In one case, a former national champion was so impoverished after retirement that she ended up toiling in a public bathhouse. She grew a beard, which she said was the result of a doping regimen forced upon her as a young athlete.
In 2017, after old samples were re-examined, three of China’s four women’s weight lifting golds at the 2008 Beijing Olympics were revoked because the tests found banned substances.
Doping is rampant in weight lifting, and China is hardly the only country to have been caught. But an individual making the decision to take drugs is not the same as children being directed to do so by the state.
For the Chinese sports machine, all those punishing years of effort can still be foiled in the heat of Olympic competition. On Monday in Tokyo, Liao, the lifter in the 55-kilogram division, began the event as the reigning world champion. Two days before, in a lighter weight class, Hou had taken the gold.
Liao marched onto the stage on Monday with an expression that hovered between resolve and resignation. In the last moments of competition, a Philippine rival surpassed her to claim gold.
Afterward, Liao, 26, stood crying, her breath jagged. Her coach wrapped her arm around Liao and sobbed, too. Eventually, Liao, red-eyed, took questions from Chinese reporters. A silver was a great achievement, one journalist said. Liao looked at the floor.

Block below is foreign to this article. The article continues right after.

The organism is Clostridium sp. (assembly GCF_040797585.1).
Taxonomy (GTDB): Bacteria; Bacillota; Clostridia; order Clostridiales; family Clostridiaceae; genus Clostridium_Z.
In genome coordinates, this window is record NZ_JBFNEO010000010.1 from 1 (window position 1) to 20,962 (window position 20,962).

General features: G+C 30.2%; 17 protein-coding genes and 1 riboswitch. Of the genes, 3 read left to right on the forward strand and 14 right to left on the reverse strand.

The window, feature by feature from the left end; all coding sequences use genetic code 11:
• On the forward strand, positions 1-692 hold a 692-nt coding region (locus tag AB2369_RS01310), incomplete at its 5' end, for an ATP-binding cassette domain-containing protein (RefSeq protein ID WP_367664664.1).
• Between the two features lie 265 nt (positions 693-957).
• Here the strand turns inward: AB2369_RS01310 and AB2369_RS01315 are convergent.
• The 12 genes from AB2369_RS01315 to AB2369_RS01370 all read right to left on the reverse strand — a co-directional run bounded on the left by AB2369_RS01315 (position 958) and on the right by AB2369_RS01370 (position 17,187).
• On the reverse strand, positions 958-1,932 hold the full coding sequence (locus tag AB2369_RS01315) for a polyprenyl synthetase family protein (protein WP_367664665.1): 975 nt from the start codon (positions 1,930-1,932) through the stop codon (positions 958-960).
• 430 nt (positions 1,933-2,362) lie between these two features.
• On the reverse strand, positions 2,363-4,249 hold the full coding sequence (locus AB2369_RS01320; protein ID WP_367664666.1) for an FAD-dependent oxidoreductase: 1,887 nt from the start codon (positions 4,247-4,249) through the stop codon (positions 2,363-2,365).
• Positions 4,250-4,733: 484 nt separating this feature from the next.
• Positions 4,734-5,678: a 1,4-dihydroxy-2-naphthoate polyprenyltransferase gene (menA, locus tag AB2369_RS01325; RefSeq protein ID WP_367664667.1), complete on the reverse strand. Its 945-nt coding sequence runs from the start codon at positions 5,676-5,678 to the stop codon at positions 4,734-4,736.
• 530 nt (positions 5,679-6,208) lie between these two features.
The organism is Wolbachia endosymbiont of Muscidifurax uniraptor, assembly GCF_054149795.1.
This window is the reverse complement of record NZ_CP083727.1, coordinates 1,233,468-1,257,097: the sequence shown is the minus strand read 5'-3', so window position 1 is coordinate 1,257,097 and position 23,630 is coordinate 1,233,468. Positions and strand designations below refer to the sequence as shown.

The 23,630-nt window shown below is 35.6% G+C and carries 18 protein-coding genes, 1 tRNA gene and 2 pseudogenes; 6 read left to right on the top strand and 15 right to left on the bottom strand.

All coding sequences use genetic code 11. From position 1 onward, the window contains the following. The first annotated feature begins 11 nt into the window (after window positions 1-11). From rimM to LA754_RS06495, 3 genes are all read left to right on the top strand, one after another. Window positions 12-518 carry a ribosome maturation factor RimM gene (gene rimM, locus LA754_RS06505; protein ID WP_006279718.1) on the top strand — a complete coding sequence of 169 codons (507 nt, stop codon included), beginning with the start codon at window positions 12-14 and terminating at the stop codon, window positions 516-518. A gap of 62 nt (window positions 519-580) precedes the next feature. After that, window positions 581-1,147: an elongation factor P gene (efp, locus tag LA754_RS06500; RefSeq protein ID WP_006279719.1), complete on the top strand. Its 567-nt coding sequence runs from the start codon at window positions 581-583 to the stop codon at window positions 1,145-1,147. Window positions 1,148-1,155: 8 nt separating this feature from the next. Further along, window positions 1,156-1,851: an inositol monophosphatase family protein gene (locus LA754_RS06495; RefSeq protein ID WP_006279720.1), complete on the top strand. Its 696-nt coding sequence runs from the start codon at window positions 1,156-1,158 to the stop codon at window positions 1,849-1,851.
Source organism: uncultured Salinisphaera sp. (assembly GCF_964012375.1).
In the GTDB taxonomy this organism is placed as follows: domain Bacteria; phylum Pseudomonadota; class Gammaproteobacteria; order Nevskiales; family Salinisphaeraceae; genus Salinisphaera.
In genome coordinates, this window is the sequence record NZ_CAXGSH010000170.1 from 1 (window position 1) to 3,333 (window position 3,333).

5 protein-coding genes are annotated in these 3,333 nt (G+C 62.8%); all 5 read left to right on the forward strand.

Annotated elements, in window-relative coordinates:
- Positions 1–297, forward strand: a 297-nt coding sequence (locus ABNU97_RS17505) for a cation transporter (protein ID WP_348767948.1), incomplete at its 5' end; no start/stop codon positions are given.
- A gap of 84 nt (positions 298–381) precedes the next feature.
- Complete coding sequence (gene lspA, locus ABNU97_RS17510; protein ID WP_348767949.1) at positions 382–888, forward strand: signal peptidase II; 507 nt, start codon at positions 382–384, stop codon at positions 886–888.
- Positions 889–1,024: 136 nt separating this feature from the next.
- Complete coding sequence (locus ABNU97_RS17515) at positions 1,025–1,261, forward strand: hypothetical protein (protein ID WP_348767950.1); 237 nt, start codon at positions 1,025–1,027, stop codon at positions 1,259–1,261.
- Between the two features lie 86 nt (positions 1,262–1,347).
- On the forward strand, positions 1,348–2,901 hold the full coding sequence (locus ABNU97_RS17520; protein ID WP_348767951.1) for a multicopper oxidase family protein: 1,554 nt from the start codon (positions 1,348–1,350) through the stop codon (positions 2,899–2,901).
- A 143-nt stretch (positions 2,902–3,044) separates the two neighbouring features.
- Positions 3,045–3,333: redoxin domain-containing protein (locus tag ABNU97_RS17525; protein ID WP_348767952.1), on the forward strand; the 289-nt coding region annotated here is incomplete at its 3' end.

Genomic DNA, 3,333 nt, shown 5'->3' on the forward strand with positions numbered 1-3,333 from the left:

“Today, I did my best,” she said. The tears flowed again.
The trauma of all those years fighting the unforgiving force of mass and gravity weighed on Liao’s body.
“They’ve been there for years,” she said of her injuries. “Over and over again.”
But unlike Simone Biles or Naomi Osaka, high-profile Olympians who have spoken of the emotional strain of so much pressure, Liao did not address the mental toll of what she has done, day after day, since she was a little girl.
Liao sighed. She wiped her eyes with the sleeve of her uniform. The National Games were coming up, she said, and she would be representing her home province of Hunan. Sports funding for China’s provinces depends in part on how each does in the National Games.
The Olympics were over for her. She had a new job to do.
Amy Chang Chien contributed reporting.